All travel mugs are pretty much the same. You dump some tea and coffee in it, you slap the cover on, and it slows down the process through which your hot drink becomes room temperature. Ember is different. It’s an intelligent, high-tech travel mug, immaculately designed by Ammunition, which not only keeps your drink at a specific temperature for hours, but will even actively cool your scalding coffee down to a more drinkable temperature.
A smart, Bluetooth-connected travel mug sounds like parody—the Internet of Things gone mad. But if you saw the Ember in someone’s hands, you’d never know. The Ember looks a little sleeker and more sophisticated than an ordinary travel mug, true, but it’s most definitely of the same species. Yet unlike a regular travel mug, the Ember contains insulated walls filled with a proprietary phase-shifted material, which allows the mug to both warm and cool liquid precisely. It also pairs with a smartphone app over Bluetooth, allowing you to quickly dial in preset temperatures: brewed coffee at 140˚F, lattes at 134˚F, green tea at 148˚F, and so on.
The most critical aspect of the Ember’s design, though, was that all of these high aspects are hidden away. Though the Ember contains a built-in screen which shows the temperature of your drink, this display seamlessly blends in with the surface of the mug, so that it’s invisible when off. Nor does the Ember have any buttons: to adjust your drink’s temperature, you just thumb the secretly capacitive Ember logo and twist a dial on the bottom of the mug. Even charging the Ember seems analog: you just rest it on a special coaster at your desk when you need to recharge the internal battery.
Keeping all of this sophisticated technology stealthy in the final design was integral, says Clayton Alexander, the founder of Ember. “I wanted it to have a very human interface,” he tells me. “My earliest prototypes had a lot of buttons, switches, and screens, but I knew that if wanted it to be adapted by the masses, we’d have to do what Apple does: take that great technology and cover it in a beautiful, human design. That’s why we went to Ammunition.”
“The idea that every object in our life should be a richly featured piece of computing is absurd,” agrees Ammunition partner Matt Rolandson. “We’re all for designing a mug and adding technology to that, but only to augment what people expect. Mugs, cups, glasses: these sorts of objects don’t have buttons, and we don’t think they should. They should feel familiar, meet consumers where they already are, then help lead them somewhere new. That’s our prime principle: we want to help design everyday things, without messing up everyday things.”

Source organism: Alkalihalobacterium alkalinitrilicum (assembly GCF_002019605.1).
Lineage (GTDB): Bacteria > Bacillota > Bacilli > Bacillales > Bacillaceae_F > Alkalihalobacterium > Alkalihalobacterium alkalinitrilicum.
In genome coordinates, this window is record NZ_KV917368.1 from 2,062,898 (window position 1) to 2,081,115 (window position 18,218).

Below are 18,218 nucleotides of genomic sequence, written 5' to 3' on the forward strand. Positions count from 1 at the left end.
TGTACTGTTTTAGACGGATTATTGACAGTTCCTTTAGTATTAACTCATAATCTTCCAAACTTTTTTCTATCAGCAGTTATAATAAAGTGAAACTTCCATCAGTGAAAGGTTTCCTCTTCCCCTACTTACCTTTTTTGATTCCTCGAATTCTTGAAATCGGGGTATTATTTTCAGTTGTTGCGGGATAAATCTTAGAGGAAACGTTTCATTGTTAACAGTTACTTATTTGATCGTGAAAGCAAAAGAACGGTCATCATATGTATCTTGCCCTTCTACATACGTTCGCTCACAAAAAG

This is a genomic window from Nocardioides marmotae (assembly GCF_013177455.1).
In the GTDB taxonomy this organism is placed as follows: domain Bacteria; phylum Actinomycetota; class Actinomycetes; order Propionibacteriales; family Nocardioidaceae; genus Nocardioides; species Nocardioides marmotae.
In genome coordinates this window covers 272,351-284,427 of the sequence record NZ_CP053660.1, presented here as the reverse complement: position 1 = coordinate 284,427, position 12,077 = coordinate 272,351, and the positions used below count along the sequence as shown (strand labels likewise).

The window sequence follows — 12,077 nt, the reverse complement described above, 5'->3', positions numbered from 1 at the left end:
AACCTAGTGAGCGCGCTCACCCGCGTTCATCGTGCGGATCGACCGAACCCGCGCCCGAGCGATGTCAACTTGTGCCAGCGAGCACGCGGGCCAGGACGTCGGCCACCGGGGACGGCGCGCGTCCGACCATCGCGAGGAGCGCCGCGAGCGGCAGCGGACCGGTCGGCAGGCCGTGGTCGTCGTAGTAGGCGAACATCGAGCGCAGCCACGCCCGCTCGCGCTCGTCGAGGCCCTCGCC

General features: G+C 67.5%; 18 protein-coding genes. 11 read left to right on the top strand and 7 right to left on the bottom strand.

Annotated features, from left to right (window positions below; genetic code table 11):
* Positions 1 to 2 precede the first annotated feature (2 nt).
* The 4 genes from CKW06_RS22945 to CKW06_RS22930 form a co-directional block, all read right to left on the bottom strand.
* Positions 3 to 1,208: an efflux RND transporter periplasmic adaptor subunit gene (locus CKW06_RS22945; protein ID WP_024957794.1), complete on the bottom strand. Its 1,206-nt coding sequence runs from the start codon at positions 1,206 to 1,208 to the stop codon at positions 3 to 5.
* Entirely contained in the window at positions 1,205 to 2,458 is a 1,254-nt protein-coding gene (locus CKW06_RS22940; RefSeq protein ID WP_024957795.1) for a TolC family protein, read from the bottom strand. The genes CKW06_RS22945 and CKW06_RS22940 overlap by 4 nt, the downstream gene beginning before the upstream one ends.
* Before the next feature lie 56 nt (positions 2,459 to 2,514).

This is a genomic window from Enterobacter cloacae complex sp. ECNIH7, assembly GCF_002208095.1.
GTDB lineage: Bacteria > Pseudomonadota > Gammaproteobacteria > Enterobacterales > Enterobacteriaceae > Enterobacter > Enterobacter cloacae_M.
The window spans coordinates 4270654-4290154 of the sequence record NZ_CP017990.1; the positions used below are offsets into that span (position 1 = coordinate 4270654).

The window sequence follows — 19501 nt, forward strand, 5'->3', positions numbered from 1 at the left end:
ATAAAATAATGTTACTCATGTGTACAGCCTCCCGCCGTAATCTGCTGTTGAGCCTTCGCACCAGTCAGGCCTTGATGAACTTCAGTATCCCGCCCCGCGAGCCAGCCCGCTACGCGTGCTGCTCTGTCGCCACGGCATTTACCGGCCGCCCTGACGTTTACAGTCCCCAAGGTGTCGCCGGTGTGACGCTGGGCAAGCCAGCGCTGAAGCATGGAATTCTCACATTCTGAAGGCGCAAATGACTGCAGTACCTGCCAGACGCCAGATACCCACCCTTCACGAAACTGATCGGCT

But even without all of its secret technology, it was important for the Ember to just be a great mug. One design innovation Ammunition is particularly pleased with is the Ember’s cover. Most travel mugs have covers, but they suck. They are usually small little slits you have to twist open, and which press up against your nose while you’re drinking. Ammunition’s industrial designer Martin Gschwandtl says that it was important for the Ember’s cover to be designed so that it has the mouthfeel of drinking out of your favorite ceramic mug. So instead of twisting the cover on the Ember, you push down on a vacuum seal button in the middle of a deep well. Not only does this design have the perk of being easier to open and close than your standard twist cover, but it feels like a normal mug, with no nose touch.
Now available for preorder starting at $109, Alexander says temperature adjustable mugs are just the beginning for Ember. “Ember is a platform,” he tells me. “Anything in your kitchen you can imagine benefiting from being temperature adjustable? We want to do.” Today, Ember might be keeping your coffee warm: tomorrow, it might be in your soup bowl or dinner plate.